The first few hits are milk runs, to test if she hasn't lost her teeth. Ridiculously easy and far below a Black Widow, even ones that aren't as good as Natasha. Her unnamed employer seems to realize that quickly, and soon she gets to spread her wings, get creative, run more elaborate cons on her targets. Clint still doesn't ask where she goes when she doesn't come home to him for days, but the way he looks at her changes. He's waiting for her to leave. He could not be more wrong.

It occurs to Natasha during a mission downtown. The high buildings rising all around her make her skin crawl, have her glance around nervously so often she almost loses sight of her target once or twice. A sniper at the right distance, the right height, and someone with opposing interests could get her out of the way with a single bullet. That could also be an advantage though; someone who has her back, covering her from up high as she does what she does best. Clint won't need his hearing for that, only his eyesight. She knows he still has his bow. She knows he's still practicing. She knows how good he is. She knows he would give his life to protect her.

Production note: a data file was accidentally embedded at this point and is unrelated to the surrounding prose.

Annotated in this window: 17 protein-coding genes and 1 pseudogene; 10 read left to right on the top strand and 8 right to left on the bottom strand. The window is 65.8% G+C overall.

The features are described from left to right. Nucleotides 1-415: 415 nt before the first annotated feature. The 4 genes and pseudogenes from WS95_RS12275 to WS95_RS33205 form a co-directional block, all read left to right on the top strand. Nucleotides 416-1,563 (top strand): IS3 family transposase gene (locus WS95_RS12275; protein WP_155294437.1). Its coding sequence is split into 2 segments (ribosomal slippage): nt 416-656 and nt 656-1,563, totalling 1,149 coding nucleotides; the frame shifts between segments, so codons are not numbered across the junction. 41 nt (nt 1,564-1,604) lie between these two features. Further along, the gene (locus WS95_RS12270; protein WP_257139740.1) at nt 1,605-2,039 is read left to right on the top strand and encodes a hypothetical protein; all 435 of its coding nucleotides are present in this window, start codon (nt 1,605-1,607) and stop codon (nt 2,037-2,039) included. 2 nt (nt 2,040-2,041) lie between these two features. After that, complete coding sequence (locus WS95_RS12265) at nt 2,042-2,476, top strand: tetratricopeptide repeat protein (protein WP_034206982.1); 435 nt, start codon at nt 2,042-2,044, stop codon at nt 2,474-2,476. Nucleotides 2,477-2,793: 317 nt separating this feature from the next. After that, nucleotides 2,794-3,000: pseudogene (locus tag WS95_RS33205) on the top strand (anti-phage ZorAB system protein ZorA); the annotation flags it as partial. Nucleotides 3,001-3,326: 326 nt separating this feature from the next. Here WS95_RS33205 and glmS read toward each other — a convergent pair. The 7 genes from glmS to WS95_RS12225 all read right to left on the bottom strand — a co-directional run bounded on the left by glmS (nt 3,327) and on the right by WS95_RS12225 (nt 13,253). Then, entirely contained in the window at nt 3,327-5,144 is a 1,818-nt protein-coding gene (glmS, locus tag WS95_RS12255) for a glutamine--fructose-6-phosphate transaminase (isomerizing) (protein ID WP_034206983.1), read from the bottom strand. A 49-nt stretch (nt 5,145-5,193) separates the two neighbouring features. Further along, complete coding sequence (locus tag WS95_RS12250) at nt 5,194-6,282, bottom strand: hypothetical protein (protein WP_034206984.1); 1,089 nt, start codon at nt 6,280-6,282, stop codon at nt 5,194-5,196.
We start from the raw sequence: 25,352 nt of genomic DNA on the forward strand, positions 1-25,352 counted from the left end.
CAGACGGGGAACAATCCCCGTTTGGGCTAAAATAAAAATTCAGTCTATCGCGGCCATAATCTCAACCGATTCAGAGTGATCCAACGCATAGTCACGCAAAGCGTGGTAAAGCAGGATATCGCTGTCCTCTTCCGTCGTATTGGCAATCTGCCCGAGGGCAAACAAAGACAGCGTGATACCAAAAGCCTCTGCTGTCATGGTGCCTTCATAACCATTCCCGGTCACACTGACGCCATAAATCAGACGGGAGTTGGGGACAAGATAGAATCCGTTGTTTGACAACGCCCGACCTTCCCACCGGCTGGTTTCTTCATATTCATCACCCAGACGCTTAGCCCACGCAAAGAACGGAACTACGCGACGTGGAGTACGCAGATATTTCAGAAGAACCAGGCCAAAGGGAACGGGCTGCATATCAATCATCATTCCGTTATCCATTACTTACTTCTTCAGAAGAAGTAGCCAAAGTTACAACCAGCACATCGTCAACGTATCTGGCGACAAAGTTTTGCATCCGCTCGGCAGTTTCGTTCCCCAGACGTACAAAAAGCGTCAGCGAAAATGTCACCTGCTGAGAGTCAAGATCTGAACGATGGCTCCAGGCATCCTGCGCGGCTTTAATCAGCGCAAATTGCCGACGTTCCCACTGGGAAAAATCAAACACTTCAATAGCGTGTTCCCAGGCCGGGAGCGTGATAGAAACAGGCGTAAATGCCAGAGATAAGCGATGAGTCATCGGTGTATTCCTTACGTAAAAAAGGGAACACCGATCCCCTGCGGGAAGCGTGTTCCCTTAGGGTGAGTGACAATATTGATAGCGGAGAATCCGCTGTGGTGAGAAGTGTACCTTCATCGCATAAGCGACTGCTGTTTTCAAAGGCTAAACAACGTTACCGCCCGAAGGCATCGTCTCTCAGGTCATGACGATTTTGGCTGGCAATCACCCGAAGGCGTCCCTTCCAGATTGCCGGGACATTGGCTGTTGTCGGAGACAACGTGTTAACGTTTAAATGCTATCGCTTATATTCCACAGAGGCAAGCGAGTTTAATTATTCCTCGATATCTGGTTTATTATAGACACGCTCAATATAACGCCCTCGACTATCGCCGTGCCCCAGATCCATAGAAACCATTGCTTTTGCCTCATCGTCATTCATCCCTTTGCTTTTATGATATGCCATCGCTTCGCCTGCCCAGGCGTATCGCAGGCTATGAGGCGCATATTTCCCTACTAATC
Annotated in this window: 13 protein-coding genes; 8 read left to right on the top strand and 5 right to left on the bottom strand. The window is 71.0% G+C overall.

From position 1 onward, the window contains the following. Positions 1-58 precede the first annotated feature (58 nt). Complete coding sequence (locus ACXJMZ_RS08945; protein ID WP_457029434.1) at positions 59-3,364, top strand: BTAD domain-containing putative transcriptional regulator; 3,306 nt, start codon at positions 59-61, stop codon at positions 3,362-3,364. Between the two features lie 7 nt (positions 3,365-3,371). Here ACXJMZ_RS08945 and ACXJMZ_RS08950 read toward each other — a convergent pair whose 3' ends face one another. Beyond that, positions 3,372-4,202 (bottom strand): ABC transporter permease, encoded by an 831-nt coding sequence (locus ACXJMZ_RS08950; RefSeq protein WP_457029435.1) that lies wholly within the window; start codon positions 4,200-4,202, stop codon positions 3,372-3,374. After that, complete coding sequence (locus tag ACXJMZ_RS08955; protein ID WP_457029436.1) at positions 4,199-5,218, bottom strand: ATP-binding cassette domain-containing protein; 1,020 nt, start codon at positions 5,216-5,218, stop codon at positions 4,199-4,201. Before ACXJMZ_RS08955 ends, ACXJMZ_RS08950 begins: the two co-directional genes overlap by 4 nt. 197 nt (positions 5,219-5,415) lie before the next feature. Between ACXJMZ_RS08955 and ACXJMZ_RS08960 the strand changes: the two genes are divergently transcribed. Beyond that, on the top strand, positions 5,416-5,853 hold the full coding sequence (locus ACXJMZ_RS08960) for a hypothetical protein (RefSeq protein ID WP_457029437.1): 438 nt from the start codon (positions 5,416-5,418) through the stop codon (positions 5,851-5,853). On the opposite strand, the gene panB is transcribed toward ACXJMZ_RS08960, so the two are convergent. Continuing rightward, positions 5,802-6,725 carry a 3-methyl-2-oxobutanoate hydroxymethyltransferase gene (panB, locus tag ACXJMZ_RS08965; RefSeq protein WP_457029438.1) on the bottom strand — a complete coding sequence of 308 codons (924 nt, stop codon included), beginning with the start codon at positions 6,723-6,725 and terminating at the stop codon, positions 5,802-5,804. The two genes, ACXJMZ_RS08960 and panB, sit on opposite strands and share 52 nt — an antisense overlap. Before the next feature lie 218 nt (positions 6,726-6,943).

The only thing standing between her and the best backup she could possibly wish for is a bag full of secrets.




In a way, their secrets are comfortable, always have been. Until now, she never had to worry how he'd react when he found out about the literal bodies in her closet. For all the hardships he endured, or maybe because of them, he's a gentle person – kind, caring, not capable of true malice. The things that set them apart might just be the things she loves most about him. He wouldn't disown her if he knew, she's rather sure. But she can't decide whether or not he'd understand.

There's only one way to find out.

She waits for another fitting mission, the kind that puts her out in the open and would benefit from another pair of eyes, sits him down and lays it out before him; no shortcuts or half-truths. She gives him a choice.